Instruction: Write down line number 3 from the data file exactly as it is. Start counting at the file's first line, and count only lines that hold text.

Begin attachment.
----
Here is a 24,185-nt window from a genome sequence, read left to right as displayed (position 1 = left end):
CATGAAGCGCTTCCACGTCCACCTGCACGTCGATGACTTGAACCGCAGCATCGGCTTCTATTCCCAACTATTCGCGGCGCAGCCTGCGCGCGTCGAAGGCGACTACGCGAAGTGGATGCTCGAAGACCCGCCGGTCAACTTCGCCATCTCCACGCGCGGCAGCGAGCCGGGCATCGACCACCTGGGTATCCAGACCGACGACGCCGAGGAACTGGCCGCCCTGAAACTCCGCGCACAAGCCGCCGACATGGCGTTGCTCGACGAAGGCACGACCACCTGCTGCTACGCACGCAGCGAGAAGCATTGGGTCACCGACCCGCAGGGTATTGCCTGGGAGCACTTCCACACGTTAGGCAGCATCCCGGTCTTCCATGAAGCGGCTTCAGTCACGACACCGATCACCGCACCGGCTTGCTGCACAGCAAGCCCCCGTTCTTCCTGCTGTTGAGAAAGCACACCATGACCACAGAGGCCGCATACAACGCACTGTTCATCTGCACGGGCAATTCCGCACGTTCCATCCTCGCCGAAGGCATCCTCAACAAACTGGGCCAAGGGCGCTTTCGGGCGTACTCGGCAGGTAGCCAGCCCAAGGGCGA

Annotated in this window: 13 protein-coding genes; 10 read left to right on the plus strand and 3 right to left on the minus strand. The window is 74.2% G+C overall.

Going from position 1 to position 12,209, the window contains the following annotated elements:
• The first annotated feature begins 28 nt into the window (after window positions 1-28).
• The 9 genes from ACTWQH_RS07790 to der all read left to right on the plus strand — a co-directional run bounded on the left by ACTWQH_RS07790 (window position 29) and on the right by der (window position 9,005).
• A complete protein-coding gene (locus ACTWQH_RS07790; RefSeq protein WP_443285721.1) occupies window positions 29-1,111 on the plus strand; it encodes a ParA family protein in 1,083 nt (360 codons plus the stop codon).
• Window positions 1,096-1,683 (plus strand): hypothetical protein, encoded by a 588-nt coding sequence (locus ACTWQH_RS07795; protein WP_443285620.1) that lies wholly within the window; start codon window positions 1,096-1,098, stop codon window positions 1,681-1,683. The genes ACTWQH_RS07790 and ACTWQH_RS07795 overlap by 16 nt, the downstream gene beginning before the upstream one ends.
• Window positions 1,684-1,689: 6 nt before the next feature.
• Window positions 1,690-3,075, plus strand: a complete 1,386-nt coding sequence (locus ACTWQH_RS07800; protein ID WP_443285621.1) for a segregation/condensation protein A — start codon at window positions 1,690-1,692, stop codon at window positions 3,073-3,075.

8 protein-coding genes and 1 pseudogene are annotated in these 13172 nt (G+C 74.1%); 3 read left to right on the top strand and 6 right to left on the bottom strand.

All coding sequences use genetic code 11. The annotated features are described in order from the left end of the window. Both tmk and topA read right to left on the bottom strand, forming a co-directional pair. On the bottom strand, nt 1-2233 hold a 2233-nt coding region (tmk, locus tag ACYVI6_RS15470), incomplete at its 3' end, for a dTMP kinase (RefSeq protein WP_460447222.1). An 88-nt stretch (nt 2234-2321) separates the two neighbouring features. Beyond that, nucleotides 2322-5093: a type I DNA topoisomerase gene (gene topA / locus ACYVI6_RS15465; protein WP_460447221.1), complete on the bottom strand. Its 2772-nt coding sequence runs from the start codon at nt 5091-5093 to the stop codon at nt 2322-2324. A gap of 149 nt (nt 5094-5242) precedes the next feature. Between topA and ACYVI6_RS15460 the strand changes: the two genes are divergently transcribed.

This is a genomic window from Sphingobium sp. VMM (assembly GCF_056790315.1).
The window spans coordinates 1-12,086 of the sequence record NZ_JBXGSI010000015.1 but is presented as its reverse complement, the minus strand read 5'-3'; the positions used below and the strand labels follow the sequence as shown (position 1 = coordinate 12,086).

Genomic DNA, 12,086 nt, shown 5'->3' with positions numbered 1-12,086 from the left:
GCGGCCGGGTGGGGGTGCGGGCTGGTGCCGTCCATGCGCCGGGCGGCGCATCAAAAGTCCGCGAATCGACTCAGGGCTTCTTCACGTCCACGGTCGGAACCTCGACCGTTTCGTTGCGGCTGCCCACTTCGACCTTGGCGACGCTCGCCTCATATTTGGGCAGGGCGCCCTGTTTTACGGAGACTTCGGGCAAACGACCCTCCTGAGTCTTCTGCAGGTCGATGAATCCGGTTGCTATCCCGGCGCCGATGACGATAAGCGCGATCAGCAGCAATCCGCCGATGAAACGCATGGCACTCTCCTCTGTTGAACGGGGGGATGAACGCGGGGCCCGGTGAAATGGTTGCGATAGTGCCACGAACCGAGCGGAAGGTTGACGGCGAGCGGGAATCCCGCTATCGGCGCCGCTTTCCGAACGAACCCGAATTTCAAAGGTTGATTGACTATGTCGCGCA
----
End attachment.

Annotated in this window: 13 protein-coding genes; 10 read left to right on the plus strand and 3 right to left on the minus strand. The window is 74.2% G+C overall.